Wildfires Plague High Country


Back-to-back fires along Highway 87 last week left 192 acres of Tonto National Forest badly charred. The cause of both fires is still under investigation, but officials believe both were human caused.

Outside of Payson, the Schultz and Paradise Fires still rage while crews have managed to snuff the Eagle Rock Fire, northeast of Williams. Along Highway 87, the Corral Fire started Saturday in a remote, hilly area, 36 miles south of Payson.

Thanks to an aggressive fire response, the fire was extinguished quickly and contained to five acres, said Devin Haynie, incident commander.

“Tankers worked this hard and did really well to get a quick handle on the fire,” Haynie said. The timely response of the Ruby Mountain Hotshot crew from Elko, Nev., who was prepositioned in Mesa, was great, he added.

As of Monday, one Hotshot crew continued patrolling the perimeter and extinguishing any hot spots along the fire’s edge.

Farther south, the 187-acre Sycamore Fire was also extinguished over the weekend.

The Sycamore Fire started Thursday afternoon between mileposts 208 and 210, in the Mesquite Wash area north of Fountain Hills.

ADOT and DPS closed the highway overnight Thursday because of blowing smoke. No structures were threatened in either fire and no one was injured.

The Paradise Fire, located 16 miles southeast of Alpine, is still burning with 340 personnel on scene. The lightning-caused fire started June 7 and has already burned 6,355 acres. On Sunday, firefighters working hot spots in the Grant Creek drainage had to pull back due to lightning.

On Monday, firefighters worked to secure a western perimeter and the Grand Creek area.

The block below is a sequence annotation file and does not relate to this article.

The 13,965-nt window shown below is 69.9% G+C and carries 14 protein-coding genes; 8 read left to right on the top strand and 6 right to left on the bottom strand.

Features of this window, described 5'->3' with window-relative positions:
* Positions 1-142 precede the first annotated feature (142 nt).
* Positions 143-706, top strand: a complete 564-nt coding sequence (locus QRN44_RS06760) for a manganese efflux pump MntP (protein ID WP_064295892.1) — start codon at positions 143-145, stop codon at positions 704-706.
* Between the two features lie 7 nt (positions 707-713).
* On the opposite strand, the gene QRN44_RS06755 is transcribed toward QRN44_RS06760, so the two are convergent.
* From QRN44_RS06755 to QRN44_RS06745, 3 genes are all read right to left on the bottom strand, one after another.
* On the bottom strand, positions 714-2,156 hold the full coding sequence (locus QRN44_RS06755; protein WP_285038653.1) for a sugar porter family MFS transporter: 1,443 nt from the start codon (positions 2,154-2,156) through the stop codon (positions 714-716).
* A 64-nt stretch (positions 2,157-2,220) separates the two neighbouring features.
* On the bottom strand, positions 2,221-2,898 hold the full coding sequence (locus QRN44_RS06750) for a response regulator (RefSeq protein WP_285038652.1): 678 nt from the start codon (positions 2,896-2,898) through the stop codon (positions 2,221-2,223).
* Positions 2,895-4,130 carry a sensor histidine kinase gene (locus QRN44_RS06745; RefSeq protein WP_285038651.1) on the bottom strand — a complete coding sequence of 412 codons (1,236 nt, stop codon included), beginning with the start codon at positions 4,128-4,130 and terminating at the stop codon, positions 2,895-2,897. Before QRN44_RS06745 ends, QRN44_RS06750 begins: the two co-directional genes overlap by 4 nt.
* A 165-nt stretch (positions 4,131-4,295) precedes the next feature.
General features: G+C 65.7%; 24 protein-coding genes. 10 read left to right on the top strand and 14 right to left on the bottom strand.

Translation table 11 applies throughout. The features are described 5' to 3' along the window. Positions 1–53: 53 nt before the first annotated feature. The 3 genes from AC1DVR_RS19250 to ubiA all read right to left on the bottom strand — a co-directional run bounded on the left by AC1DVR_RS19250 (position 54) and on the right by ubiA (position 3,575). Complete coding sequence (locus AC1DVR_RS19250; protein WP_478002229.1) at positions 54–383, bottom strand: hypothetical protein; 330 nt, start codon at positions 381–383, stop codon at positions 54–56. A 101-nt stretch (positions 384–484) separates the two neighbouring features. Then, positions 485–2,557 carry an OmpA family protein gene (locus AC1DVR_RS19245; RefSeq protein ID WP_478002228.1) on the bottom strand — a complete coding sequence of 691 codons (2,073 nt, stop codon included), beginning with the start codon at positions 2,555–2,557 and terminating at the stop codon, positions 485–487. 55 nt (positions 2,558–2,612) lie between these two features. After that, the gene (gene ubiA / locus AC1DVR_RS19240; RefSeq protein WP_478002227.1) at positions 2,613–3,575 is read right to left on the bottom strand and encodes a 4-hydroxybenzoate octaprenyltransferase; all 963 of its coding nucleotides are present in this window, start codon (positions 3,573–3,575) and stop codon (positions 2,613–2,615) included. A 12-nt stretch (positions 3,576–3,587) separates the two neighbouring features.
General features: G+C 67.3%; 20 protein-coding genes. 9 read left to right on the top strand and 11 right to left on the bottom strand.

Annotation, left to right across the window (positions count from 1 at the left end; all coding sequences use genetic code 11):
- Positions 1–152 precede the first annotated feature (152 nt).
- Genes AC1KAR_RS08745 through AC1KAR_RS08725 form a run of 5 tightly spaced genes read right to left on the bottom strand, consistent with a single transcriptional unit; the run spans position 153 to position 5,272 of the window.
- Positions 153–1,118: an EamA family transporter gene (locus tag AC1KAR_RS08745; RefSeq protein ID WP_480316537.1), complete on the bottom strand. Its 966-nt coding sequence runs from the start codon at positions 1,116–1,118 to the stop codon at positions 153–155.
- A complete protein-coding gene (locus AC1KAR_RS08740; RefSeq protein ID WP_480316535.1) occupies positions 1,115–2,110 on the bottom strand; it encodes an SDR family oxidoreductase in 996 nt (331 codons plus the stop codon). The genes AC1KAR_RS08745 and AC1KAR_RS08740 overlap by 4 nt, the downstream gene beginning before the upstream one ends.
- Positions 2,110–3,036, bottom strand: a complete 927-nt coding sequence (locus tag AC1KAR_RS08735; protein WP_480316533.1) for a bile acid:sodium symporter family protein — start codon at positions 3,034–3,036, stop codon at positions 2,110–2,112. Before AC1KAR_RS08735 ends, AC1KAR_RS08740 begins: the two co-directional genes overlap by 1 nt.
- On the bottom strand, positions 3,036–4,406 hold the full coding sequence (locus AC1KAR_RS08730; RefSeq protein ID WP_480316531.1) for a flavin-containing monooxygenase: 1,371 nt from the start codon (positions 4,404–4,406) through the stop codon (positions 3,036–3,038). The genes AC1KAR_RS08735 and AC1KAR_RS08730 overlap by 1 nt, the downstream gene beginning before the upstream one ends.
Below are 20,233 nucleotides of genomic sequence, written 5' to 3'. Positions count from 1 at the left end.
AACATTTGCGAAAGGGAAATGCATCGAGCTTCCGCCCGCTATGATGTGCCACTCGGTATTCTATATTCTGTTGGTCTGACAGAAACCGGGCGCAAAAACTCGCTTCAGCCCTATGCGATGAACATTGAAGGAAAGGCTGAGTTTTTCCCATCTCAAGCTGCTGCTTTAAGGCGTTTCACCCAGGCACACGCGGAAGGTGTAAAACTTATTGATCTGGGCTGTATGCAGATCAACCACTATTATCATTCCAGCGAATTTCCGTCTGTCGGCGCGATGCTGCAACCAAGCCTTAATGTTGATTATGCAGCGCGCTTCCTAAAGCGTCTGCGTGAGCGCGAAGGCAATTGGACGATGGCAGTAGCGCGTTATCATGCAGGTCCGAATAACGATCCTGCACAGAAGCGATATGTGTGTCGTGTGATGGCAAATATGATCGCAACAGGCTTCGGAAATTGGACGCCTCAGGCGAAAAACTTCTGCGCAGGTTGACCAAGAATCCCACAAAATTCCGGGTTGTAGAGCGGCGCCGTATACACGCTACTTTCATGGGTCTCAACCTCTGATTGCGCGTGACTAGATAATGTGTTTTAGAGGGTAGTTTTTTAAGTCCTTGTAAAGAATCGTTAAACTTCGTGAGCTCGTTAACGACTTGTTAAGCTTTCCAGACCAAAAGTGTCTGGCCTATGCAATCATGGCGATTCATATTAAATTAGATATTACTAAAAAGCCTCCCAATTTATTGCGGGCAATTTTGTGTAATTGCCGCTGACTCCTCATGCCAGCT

Along with six Hotshot crews, one helicopter, five engines and three water tenders are on scene.

The Eagle Rock Fire, 11 miles northeast of Williams, was 100 percent contained at 3,420 acres Monday. Fire managers say lightning caused the blaze. An area around the fire remains closed to entry until further notice.

“Many hazards are present such as smoldering stump holes, weakened trees, and rolling rocks and logs. Crews will continue to patrol the fire on a regular basis,” said Punky Moore, fire information officer.

The largest fire still burning in Arizona is the 15,075-acre Schultz Fire outside of Flagstaff.

An abandoned campfire started the fire June 20 four miles north of Flagstaff.

On Tuesday, the fire was 75 percent contained with 626 personnel still battling flames. Cost to date for the fire is nearly $7 million.

Travel restrictions on lands, roads and trails within the vicinity of the San Francisco Peaks remain in effect. Recreationists are reminded to stay out of the closure area. Within the closure area, Bonito Campground is open with the O’Leary group site, near Sunset Crater, reopening July 1. 

Fire restrictions remain in effect in the Kaibab, Tonto, Coconino, Kaibab and Prescott National Forests.


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